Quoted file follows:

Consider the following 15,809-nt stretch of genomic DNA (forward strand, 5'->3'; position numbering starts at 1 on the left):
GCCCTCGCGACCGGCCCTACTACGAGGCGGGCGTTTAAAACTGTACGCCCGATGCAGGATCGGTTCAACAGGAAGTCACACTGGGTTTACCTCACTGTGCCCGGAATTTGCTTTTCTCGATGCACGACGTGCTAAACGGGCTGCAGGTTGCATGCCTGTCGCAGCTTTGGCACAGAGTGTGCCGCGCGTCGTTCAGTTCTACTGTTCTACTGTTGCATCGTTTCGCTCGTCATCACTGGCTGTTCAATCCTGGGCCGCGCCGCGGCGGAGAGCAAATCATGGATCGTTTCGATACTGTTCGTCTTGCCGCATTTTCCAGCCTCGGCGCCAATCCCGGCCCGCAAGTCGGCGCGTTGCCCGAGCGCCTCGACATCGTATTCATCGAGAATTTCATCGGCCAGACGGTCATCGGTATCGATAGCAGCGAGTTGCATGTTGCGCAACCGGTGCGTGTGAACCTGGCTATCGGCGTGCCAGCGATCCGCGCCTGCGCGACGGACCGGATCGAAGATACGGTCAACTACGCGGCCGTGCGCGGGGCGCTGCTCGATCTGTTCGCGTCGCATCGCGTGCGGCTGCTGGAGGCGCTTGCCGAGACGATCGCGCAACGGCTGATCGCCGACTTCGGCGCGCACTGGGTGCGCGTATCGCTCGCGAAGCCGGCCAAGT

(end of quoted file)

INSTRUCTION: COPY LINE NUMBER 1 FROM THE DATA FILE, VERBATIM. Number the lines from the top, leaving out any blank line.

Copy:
Consider the following 15,809-nt stretch of genomic DNA (forward strand, 5'->3'; position numbering starts at 1 on the left):